I had never sewn before – I didn’t even own a sewing machine. Up until that point, the only experience I had with sewing was using a needle and thread to re-apply a button. But I wasn’t going to let that stop me. No sewing machine? No problem! I’ll just sew it by hand! I’m extremely hard headed, and once I get an idea in my head, it is very hard for me to let it go. So once I decided to HAND piece and quilt this thing, that was it. A couple hours of research on how to quilt, and way too many fat quarters later, I was ready to start. Jackson’s nursery was mint, yellow, and orange, so I picked out some mint patterned fabric from WalMart, and a few more fabrics from Joann. Not only was this the first quilt/sewing project I had ever set my mind to, I decided to also make it probably the most difficult first quilt ever. A triangle quilt. No, I didn’t want squares, or something that would be easy. I wanted a super modern triangle quilt. What is wrong with me? At the time I didn’t think it would be difficult, but I was wrong – way wrong.
If you don’t know much about piecing or quilting, a square quilt is probably going to be your easiest way to go. All the little squares usually line up perfectly and you rarely have any problems. But with a triangle quilt, there is so much that can go wrong. If your angles are off, or you don’t offset the triangles when sewing exactly 1/4″ apart, the whole thing can become crooked and wonky. Needless to say, I learned that the hard way after I had pieced THREE rows and realized that I had to re-do them because I didn’t leave enough room to piece the rows together. Long story short, it took me the rest of my pregnancy to finish the thing. Don’t get me wrong, I loved doing it. It just took a very long time, and hundreds of hours.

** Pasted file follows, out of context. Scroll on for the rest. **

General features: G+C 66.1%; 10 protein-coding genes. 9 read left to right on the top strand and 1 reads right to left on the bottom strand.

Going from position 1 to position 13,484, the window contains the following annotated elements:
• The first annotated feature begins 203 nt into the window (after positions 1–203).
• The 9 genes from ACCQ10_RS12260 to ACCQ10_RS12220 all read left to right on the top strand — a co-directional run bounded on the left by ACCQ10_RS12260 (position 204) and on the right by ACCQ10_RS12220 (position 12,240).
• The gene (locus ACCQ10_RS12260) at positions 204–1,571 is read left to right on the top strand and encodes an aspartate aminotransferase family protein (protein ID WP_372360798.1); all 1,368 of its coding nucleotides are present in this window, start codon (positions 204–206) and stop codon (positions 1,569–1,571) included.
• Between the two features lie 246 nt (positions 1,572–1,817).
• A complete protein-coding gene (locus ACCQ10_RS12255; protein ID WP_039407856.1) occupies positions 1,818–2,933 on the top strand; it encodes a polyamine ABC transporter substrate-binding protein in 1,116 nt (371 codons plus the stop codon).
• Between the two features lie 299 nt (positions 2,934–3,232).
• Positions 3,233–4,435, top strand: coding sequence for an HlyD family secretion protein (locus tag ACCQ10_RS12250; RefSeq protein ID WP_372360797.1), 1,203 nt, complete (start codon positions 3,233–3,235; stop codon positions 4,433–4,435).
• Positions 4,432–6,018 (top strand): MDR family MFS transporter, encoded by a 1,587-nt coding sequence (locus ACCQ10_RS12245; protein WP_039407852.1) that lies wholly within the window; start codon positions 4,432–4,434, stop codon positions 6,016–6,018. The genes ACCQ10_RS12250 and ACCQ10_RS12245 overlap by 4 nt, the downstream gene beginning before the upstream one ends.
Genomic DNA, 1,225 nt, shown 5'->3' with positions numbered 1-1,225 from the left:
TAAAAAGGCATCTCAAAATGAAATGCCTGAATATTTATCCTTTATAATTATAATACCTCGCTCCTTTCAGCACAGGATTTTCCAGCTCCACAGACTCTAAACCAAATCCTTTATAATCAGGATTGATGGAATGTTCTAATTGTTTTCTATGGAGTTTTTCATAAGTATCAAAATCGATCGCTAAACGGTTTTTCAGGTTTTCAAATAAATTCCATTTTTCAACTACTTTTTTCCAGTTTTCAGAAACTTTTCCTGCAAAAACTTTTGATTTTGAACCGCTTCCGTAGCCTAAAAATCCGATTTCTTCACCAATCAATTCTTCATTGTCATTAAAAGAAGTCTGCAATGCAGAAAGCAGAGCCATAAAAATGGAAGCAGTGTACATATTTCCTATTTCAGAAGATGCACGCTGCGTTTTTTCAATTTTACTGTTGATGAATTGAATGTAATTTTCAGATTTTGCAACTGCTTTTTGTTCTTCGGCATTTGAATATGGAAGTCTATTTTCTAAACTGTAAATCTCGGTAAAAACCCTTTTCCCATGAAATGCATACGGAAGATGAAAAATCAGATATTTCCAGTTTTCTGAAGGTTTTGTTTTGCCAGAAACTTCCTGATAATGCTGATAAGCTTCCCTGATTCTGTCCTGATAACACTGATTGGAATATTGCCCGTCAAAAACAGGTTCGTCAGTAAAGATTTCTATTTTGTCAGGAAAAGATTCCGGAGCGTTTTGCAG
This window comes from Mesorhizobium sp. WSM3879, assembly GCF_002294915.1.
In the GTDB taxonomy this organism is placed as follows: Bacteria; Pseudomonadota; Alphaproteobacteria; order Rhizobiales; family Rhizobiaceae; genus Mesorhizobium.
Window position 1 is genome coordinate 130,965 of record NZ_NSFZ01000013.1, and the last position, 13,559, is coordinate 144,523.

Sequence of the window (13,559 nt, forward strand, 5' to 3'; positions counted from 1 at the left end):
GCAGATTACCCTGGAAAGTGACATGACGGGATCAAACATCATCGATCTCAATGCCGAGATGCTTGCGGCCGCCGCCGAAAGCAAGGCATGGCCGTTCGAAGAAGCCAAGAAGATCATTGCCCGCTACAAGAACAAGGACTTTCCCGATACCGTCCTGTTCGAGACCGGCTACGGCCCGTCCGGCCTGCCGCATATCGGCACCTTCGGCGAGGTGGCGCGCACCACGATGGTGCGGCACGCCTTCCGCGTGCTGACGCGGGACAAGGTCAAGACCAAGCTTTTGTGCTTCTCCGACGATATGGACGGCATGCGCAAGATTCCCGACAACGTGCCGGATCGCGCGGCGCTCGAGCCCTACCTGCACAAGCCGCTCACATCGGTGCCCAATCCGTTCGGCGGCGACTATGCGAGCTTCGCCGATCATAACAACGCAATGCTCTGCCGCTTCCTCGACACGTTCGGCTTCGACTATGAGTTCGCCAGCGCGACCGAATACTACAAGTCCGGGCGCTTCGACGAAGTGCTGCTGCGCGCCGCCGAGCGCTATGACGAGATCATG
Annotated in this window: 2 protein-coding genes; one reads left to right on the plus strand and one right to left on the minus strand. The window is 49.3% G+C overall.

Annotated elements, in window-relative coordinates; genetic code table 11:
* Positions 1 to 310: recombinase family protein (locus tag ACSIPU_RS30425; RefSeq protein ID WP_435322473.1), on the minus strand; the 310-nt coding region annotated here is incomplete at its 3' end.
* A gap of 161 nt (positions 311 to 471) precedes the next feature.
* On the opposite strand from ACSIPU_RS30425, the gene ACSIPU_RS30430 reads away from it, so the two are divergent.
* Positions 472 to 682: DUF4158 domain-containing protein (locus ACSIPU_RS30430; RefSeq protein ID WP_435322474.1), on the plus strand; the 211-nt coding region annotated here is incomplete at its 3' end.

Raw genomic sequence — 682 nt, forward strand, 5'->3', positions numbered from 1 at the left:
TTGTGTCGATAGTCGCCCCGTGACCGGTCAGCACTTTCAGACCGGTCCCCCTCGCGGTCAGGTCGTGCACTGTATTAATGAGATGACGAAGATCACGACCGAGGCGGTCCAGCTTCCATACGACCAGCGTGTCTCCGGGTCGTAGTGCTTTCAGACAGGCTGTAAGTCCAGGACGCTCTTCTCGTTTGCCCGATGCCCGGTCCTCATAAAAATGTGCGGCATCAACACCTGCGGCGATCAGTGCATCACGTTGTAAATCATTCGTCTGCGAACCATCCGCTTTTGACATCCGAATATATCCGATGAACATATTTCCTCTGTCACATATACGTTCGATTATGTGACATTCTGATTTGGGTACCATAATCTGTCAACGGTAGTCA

My husband was so impressed with this quilt. I mean, I thought it was pretty good considering it was the first time I had ever sewn, but Mitch couldn’t shut up about it. He said that it was easily the best thing I had ever made, and he loved that I handmade it for Jackson. He told me that with how good the quilt actually turned out, how much I love doing crafts, and how I’m about to have a baby and would need to stop working, that I should be making and selling these online. I was flattered, but I didn’t even have a sewing machine, and I thought the quilt could use a lot of improvements before someone would be willing to buy it.
I really didn’t think much about it until after Jackson was born. He was 3 months old, and it was time for me to return to work. I loved my job, but it was bittersweet going back. I didn’t want to leave Jackson with a sitter or in daycare, and I loved spending time with him and watching him grow. I was a manager at Potbelly Sandwich Works (which have the BEST sandwiches, by the way) and I ended up working out a deal that I would only work once a week. That was awesome. I could stay at home with Jackson most of the time, and my husband would watch him on the day I worked. But as the months went by, I was needed for more shifts. Sometimes three or four times a week. I couldn’t keep doing it. My paycheck was too small to cover daycare, and Mitch was getting in trouble with his job for taking off so much to watch him. That’s when I thought about making quilts instead of working. I had talked to my family about what to do, and they all pretty much said the same thing – to do whatever I needed to do to stay at home.